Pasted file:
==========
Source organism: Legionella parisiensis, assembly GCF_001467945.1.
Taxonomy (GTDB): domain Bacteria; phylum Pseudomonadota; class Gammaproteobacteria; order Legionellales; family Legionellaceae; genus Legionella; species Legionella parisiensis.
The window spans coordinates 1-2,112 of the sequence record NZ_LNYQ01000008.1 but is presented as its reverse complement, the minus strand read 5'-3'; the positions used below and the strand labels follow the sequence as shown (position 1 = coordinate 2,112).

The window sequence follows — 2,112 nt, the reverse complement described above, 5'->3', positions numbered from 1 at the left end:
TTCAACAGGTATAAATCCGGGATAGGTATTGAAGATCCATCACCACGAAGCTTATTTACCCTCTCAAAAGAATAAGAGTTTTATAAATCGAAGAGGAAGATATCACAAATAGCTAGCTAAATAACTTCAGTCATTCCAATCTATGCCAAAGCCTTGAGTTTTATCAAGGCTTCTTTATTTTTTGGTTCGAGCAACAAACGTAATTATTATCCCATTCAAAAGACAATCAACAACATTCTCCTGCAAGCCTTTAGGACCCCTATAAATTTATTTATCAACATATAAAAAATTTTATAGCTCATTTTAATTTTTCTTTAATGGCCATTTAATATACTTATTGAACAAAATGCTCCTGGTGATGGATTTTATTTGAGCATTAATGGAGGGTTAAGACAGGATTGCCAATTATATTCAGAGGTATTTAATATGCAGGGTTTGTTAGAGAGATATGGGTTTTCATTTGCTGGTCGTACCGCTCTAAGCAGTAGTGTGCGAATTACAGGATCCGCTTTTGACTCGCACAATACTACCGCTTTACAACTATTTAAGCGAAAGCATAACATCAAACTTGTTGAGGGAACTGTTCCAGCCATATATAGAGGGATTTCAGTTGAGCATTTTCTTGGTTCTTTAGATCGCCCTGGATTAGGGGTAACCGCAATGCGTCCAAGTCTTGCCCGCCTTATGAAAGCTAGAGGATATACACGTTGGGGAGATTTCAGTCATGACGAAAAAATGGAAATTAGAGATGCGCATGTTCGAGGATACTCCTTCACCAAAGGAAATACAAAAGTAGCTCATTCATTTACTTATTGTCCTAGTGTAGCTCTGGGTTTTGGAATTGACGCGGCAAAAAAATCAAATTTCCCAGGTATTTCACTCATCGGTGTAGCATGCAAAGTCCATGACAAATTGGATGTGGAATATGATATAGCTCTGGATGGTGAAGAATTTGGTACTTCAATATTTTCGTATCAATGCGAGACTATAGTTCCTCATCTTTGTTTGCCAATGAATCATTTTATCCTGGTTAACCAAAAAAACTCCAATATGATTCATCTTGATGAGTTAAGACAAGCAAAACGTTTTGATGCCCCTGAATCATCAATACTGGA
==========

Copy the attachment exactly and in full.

Source organism: Legionella parisiensis, assembly GCF_001467945.1.
Taxonomy (GTDB): domain Bacteria; phylum Pseudomonadota; class Gammaproteobacteria; order Legionellales; family Legionellaceae; genus Legionella; species Legionella parisiensis.
The window spans coordinates 1-2,112 of the sequence record NZ_LNYQ01000008.1 but is presented as its reverse complement, the minus strand read 5'-3'; the positions used below and the strand labels follow the sequence as shown (position 1 = coordinate 2,112).

The window sequence follows — 2,112 nt, the reverse complement described above, 5'->3', positions numbered from 1 at the left end:
TTCAACAGGTATAAATCCGGGATAGGTATTGAAGATCCATCACCACGAAGCTTATTTACCCTCTCAAAAGAATAAGAGTTTTATAAATCGAAGAGGAAGATATCACAAATAGCTAGCTAAATAACTTCAGTCATTCCAATCTATGCCAAAGCCTTGAGTTTTATCAAGGCTTCTTTATTTTTTGGTTCGAGCAACAAACGTAATTATTATCCCATTCAAAAGACAATCAACAACATTCTCCTGCAAGCCTTTAGGACCCCTATAAATTTATTTATCAACATATAAAAAATTTTATAGCTCATTTTAATTTTTCTTTAATGGCCATTTAATATACTTATTGAACAAAATGCTCCTGGTGATGGATTTTATTTGAGCATTAATGGAGGGTTAAGACAGGATTGCCAATTATATTCAGAGGTATTTAATATGCAGGGTTTGTTAGAGAGATATGGGTTTTCATTTGCTGGTCGTACCGCTCTAAGCAGTAGTGTGCGAATTACAGGATCCGCTTTTGACTCGCACAATACTACCGCTTTACAACTATTTAAGCGAAAGCATAACATCAAACTTGTTGAGGGAACTGTTCCAGCCATATATAGAGGGATTTCAGTTGAGCATTTTCTTGGTTCTTTAGATCGCCCTGGATTAGGGGTAACCGCAATGCGTCCAAGTCTTGCCCGCCTTATGAAAGCTAGAGGATATACACGTTGGGGAGATTTCAGTCATGACGAAAAAATGGAAATTAGAGATGCGCATGTTCGAGGATACTCCTTCACCAAAGGAAATACAAAAGTAGCTCATTCATTTACTTATTGTCCTAGTGTAGCTCTGGGTTTTGGAATTGACGCGGCAAAAAAATCAAATTTCCCAGGTATTTCACTCATCGGTGTAGCATGCAAAGTCCATGACAAATTGGATGTGGAATATGATATAGCTCTGGATGGTGAAGAATTTGGTACTTCAATATTTTCGTATCAATGCGAGACTATAGTTCCTCATCTTTGTTTGCCAATGAATCATTTTATCCTGGTTAACCAAAAAAACTCCAATATGATTCATCTTGATGAGTTAAGACAAGCAAAACGTTTTGATGCCCCTGAATCATCAATACTGGA